Could a ‘Medicare-style’ approach make home insurance more equitable?

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A “Medicare-style” approach to home insurance would make the system more equitable as climate change makes premiums unaffordable for many, a professor says.
University of NSW political philosophy professor Jeremy Moss says Australia urgently needs a new model of home insurance because the current model is “not fit for purpose”.
One million Australian households are in extreme insurance stress, with those most vulnerable affected by the growing impact of climate disasters.

The market-based model expects all home-owners to bear the risk of loss.

“What we need is a similar approach to making home insurance equitable and affordable that we accept as fundamental to health insurance — in effect a ‘Medicare-style’ approach to how we structure home insurance options,” Professor Moss said on Thursday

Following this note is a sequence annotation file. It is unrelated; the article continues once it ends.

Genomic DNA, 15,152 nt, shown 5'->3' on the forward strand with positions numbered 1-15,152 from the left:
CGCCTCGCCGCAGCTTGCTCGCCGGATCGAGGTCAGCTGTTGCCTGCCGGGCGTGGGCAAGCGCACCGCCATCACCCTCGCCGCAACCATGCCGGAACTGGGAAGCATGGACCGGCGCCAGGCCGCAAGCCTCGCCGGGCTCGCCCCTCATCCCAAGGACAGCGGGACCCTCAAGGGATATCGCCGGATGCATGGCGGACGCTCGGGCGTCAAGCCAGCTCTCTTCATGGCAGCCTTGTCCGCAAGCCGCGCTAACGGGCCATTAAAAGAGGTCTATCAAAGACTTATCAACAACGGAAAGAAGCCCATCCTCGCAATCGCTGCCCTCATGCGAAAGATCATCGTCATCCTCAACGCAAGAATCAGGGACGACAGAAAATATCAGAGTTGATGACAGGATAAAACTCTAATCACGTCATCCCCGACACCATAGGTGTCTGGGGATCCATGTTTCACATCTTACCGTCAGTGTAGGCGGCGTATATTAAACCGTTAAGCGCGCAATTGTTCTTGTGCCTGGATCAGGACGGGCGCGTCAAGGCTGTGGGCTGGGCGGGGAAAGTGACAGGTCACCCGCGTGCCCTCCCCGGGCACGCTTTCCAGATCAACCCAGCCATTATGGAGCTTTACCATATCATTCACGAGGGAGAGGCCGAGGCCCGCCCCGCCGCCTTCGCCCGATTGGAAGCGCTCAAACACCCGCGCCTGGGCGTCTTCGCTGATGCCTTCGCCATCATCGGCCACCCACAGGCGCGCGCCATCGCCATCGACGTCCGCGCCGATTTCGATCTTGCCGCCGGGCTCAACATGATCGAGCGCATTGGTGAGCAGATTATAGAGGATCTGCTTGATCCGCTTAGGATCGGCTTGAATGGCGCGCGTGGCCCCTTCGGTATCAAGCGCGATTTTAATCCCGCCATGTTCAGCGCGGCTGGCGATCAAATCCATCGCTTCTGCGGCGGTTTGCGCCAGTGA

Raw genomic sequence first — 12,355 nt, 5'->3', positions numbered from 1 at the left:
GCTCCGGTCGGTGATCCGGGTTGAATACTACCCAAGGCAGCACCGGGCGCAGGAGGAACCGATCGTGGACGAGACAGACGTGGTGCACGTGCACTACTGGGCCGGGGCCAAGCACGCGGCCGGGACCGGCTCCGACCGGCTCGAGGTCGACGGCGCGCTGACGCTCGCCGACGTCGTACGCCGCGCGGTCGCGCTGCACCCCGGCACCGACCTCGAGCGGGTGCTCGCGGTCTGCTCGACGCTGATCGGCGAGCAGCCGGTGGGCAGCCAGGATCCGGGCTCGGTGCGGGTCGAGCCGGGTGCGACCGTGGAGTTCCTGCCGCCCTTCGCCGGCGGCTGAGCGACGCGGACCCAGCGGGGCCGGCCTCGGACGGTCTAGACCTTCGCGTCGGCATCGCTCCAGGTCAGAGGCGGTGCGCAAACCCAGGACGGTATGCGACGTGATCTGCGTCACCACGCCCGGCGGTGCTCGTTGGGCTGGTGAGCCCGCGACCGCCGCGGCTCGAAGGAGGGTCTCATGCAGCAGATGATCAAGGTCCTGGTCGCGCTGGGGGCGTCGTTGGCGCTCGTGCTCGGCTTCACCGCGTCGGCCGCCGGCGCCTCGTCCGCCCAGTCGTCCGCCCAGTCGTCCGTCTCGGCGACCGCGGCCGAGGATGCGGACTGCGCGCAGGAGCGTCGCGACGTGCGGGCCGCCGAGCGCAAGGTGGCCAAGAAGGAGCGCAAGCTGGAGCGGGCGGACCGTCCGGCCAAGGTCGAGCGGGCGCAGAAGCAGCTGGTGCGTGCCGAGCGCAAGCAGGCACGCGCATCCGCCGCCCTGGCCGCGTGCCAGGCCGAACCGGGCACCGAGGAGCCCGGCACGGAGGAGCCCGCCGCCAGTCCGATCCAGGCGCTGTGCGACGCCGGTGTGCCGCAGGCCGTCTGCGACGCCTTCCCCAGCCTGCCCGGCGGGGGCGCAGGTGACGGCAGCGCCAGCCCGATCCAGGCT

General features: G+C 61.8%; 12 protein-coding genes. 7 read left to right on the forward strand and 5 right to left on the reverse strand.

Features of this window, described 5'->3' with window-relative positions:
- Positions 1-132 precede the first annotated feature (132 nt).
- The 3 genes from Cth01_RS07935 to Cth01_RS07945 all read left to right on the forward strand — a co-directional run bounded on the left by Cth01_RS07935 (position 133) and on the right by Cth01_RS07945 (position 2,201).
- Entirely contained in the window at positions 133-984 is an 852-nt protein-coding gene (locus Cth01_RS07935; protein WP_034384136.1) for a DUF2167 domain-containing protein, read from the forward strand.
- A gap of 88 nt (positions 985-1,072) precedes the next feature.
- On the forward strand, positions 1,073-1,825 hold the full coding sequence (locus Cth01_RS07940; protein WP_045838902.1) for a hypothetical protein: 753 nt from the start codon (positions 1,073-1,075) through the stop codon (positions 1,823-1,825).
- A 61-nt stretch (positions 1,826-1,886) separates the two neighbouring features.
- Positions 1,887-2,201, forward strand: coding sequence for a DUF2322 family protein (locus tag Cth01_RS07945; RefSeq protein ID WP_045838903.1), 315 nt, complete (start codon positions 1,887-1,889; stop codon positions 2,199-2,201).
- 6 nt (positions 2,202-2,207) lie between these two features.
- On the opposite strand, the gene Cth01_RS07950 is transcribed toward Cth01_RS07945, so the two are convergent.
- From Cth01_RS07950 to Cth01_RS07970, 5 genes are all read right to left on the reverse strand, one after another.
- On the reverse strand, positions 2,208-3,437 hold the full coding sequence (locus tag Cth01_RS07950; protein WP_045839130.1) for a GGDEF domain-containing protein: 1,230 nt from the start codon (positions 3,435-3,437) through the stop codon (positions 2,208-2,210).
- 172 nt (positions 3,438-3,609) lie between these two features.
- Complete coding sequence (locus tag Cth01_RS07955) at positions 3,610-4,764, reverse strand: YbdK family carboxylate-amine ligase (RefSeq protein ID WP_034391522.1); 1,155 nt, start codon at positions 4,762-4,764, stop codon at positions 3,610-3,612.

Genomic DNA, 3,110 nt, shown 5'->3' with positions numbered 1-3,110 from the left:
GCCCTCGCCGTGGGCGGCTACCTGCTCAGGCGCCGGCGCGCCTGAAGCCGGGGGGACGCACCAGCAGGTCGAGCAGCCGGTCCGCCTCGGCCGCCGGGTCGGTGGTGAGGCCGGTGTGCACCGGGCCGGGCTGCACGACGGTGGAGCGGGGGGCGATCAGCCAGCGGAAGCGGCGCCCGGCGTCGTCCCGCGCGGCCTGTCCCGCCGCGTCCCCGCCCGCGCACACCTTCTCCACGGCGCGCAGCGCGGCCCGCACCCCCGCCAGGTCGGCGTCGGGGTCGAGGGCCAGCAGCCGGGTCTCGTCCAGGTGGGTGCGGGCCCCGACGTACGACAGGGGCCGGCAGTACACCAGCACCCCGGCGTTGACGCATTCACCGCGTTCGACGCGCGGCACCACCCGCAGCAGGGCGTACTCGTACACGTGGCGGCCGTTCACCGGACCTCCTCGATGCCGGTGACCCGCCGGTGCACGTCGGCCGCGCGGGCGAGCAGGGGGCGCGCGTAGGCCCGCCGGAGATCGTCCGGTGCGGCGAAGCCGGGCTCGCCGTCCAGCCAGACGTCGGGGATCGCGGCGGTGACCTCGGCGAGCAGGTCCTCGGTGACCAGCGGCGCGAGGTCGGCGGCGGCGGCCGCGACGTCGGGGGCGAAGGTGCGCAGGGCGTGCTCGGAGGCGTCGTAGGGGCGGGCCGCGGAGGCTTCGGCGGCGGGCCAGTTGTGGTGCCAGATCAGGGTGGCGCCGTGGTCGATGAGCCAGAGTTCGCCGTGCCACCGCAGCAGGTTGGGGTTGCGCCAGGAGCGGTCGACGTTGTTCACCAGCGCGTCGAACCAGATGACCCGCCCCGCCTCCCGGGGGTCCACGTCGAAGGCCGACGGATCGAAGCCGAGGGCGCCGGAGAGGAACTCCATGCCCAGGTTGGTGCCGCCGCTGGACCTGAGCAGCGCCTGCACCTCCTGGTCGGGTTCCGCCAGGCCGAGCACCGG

It comes after the release of the NSW government’s review into devastating floods that hit the Northern Rivers and Hawkesbury-Nepean regions this year.
One of the 28 recommendations in the report is for the insurance industry to improve its guidelines for the construction of new homes, so that homes built after floods can access cheaper insurance.
A ‘NSW disaster app’ could also be used to help with insurance claims, the report recommended.

Australian homes will become increasingly uninsurable due to climate change impacts and natural disasters.

In May the Climate Council estimated that four per cent of homes will be uninsurable by 2030.
Professor Moss says a “Medicare-style” insurance model would provide a minimum level of coverage regardless of the policyholders’ choices and the risk to the property.
Professor Moss and others in the UNSW practical justice initiative proposed a similar insurance model after the 2019-20 bushfires which caused widespread devastation in Australia.
He said the insurance issue raised a larger question about future responses to climate change.

“We need to make decisions about how much risk individuals should be asked to bear and whether society should allow widespread ‘climate disadvantage'”.

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